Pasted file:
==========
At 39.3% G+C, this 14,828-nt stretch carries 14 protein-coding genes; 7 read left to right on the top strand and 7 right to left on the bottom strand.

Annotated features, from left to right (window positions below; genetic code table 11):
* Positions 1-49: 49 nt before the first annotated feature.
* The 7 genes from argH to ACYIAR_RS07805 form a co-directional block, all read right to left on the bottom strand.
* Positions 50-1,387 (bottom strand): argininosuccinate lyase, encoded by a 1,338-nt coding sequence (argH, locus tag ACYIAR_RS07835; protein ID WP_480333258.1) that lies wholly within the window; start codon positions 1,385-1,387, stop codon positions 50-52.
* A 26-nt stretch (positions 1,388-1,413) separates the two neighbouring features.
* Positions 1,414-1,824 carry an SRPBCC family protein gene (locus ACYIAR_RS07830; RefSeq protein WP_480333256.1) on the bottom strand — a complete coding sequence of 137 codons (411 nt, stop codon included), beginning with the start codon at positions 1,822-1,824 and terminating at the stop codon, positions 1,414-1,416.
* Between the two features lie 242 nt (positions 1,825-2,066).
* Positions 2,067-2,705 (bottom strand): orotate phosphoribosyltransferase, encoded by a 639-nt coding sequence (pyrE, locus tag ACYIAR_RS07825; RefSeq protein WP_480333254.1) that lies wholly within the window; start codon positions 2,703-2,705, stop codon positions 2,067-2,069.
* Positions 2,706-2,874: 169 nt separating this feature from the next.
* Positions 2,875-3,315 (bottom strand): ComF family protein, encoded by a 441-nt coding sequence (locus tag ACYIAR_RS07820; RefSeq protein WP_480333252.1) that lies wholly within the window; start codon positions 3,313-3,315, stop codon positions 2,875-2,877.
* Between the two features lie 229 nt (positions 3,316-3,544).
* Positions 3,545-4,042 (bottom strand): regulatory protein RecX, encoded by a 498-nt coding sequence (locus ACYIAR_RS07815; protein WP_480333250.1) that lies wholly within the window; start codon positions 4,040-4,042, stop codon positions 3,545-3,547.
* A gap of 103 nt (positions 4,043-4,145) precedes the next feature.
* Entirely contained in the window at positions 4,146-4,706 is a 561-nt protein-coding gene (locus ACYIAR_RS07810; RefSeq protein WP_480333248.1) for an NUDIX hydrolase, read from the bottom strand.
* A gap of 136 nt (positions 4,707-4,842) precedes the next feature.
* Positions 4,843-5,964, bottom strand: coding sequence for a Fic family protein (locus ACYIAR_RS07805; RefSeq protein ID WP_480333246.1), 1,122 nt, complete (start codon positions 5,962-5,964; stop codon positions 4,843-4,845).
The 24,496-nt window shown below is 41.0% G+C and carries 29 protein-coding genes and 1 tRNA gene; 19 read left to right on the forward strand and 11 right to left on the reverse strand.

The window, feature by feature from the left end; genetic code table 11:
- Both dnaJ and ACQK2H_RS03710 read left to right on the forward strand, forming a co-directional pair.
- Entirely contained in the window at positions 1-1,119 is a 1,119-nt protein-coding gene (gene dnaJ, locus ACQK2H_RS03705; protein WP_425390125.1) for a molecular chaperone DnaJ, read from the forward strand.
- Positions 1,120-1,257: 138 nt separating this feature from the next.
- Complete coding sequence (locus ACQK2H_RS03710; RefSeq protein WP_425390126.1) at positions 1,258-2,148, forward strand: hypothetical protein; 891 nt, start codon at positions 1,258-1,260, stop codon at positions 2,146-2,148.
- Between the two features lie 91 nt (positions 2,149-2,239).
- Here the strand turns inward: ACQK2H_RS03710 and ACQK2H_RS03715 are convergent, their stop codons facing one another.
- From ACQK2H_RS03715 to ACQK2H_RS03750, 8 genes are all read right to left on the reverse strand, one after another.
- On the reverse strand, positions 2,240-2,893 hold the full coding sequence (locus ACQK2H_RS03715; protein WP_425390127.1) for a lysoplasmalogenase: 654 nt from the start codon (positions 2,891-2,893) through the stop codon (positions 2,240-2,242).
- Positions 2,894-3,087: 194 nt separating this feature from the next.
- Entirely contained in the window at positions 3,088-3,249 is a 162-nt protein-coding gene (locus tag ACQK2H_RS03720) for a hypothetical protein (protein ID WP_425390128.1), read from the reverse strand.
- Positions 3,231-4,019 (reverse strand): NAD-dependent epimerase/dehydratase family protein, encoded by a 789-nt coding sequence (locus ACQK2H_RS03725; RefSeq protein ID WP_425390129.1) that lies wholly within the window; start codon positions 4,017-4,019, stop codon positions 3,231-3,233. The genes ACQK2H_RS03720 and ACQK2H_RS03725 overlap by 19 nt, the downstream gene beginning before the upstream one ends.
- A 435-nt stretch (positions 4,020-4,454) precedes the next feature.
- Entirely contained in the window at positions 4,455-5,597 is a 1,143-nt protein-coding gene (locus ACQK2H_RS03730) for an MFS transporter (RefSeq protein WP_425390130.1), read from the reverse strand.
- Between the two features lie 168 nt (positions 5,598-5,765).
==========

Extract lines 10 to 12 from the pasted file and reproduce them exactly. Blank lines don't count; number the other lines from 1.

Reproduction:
* Positions 2,706-2,874: 169 nt separating this feature from the next.
* Positions 2,875-3,315 (bottom strand): ComF family protein, encoded by a 441-nt coding sequence (locus tag ACYIAR_RS07820; RefSeq protein WP_480333252.1) that lies wholly within the window; start codon positions 3,313-3,315, stop codon positions 2,875-2,877.
* Between the two features lie 229 nt (positions 3,316-3,544).